23 January 2018
Elton Cane

Elton Cane

Elton Cane - writer & tech geek

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Future Finance

Future Finance

Finextra and Oracle have gathered together some of the industry's top thought leaders to discuss, debate and analyse the key trends and issues within transaction banking, regulations and retail banking. This group will focus on upcoming regulations, new service offerings and industry debate shaping the new financial services landscape with regular blog posts, video interviews, webcasts debates and surveys.
A post relating to this item from Finextra:

Emirates NBD lets customers shake their mobile to save

08 January 2014  |  7344 views  |  1
Emirates NBD has added a 'shake n save' feature to its mobile banking app, letting customers move money to their savings accounts with a wiggle of their handsets.

Gamification - what can we learn from 2013's top games?

09 January 2014  |  3912 views  |  1

Prompted by this article reviewing games created by central banks that I found in Finextra's always excellent Best of the Web section, I've recently been catching up on what's happening more broadly with gamification in financial services.

The hype has certainly been there for several years. Gartner predicted that by 2014 a gamified service for consumer goods, marketing and customer 
retention will become as important as Facebook (though I'll leave it up to you to decide how important that particular marketing and engagement channel actually is for banks).

People like Jane McGonigal, Director of Games Research and Development at the Institute for the Future, has said that the qualities that make games so compelling—the immersiveness, the need to collaborate with others, the fun, and even the killing—could all be harnessed by banks in their mobile applications to help customers better understand their finances and reach specific goals such as savings and debt reduction. And of course benefits to the banks of better customer engagement, retention and even additional customer data are implicit in this.

The point about killing - so prevalent a part of many of the most popular video games across all platforms - was interesting. How could a bank create a game that harnesses casual violence to drum home messages about financial responsibility?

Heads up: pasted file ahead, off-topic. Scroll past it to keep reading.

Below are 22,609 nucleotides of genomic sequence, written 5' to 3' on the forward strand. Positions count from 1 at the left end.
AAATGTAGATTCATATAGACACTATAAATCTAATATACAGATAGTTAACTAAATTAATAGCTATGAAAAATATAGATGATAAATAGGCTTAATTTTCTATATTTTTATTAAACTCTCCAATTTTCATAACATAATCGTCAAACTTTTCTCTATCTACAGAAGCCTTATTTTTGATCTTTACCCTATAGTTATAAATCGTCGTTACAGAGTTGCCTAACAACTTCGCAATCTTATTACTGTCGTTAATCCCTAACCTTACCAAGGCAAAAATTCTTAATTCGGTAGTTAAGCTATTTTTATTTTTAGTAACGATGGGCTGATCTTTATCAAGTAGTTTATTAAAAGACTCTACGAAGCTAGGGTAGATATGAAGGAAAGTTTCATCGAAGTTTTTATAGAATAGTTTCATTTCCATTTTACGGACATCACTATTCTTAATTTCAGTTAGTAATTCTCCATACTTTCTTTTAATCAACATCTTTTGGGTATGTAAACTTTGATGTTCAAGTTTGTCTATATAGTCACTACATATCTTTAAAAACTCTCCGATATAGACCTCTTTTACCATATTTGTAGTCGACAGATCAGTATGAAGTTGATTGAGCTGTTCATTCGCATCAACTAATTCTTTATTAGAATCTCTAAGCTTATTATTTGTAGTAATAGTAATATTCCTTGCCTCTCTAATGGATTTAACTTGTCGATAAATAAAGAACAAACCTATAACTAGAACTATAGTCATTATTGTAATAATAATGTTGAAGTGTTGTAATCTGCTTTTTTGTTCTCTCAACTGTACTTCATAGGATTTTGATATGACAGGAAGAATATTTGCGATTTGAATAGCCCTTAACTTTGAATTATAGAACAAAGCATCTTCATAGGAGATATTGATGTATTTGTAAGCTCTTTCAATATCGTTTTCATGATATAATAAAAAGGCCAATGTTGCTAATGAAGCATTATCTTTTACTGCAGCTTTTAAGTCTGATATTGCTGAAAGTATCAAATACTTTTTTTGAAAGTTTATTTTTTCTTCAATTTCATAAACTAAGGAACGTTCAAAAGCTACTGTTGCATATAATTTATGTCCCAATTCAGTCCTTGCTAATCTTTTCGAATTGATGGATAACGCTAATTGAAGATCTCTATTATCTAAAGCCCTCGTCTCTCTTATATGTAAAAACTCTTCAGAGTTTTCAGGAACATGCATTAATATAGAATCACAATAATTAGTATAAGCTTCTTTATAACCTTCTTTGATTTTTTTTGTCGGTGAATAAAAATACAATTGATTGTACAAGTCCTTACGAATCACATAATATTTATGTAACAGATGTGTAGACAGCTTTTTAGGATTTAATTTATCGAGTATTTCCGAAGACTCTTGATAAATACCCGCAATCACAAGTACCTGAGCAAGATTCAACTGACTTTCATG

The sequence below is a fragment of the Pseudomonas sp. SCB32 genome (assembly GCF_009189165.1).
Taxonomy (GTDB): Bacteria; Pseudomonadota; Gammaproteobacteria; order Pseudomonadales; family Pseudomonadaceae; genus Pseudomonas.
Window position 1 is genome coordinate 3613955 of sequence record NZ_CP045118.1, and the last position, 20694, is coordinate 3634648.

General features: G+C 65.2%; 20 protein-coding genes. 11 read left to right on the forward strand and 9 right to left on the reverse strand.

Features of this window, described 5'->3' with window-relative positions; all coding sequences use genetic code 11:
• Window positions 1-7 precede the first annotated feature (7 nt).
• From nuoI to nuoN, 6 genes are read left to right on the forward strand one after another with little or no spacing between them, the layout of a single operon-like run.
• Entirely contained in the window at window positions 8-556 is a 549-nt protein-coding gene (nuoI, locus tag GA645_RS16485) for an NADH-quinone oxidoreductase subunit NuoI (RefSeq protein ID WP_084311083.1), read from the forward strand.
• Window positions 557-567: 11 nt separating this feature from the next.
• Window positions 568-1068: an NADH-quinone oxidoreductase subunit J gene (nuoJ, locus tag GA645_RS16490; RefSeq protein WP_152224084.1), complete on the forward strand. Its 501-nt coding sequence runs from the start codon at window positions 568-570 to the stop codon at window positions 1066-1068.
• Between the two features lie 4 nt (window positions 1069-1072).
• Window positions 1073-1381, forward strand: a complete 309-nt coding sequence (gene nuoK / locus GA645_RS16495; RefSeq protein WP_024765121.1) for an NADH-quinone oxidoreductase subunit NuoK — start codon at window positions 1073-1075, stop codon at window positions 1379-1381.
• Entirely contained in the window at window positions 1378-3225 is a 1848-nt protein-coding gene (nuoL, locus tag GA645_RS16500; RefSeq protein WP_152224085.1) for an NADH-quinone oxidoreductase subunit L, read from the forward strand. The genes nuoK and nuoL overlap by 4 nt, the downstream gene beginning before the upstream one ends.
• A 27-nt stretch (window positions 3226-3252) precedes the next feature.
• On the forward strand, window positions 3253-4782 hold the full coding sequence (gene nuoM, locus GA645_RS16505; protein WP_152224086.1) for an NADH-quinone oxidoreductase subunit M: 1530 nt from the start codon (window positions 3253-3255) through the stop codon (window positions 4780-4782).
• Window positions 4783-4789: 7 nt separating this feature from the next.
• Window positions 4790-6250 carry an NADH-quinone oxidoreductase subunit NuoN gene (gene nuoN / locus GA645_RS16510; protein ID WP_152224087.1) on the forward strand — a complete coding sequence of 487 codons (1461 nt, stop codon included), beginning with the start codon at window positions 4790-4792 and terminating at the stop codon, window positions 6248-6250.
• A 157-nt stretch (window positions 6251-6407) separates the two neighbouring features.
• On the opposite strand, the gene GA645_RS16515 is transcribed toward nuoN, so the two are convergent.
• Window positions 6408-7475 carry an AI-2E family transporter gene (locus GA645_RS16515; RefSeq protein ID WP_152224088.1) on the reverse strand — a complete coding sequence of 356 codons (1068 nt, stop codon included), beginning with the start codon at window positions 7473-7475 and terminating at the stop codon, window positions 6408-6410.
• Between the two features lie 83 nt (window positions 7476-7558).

This got me wondering about what exactly is popular in the gaming world these days - and how could this influence banks' thinking about gamification. Looking at 2013's best selling console and PC games - dominated by Grand Theft Auto V and Assasin's Creed IV - shows that casual violence, role playing, familiar franchises, immersive storylines and exploration of expansive 
virtual worlds are as popular as ever. 

But looking at social and mobile games is probably a better match for the budget, scope and customer segment that banks are targeting. So I checked out Facebook's own picks for the best 25 games of the year on that platform, as well as some current charts showing the top 20 Facebook apps by monthly 
active users (MAU)

The success of Criminal Case - a hidden object game chosen as game of the year by Facebook - was characterised by the quality of storywriting and artwork, but also by its approach to Open Graph integration, which encourages sharing and new users without the begging for free credits, farm thingies and critter food that clog the newsfeeds of many people with friends who are into Facebook games. 

But currently most popular - and ubiquitous across Facebook and standalone mobile channels - are the many flavours of match-3 games. Candy Crush Saga developer King has become the new Zynga by dominating this format, and the fact that the current top 3 apps on Facebook are variations on this theme ( with Pet Rescue Saga and Farm Heroes Saga coming in just behind Candy Crush) shows that just tweaking the gameplay of a winning formula and adding appealing new theme designs is enough to keep many people coming back for more.

TagsRetail bankingInnovation

Comments: (1)

A Finextra member
A Finextra member | 10 January, 2014, 09:23

The problem with gamification is that anyone who's smart enough to realise they need help managing their finances won't want to be patronised by some simple-minded gameplay. Or at least that's my explanation for customers' apathy towards it.

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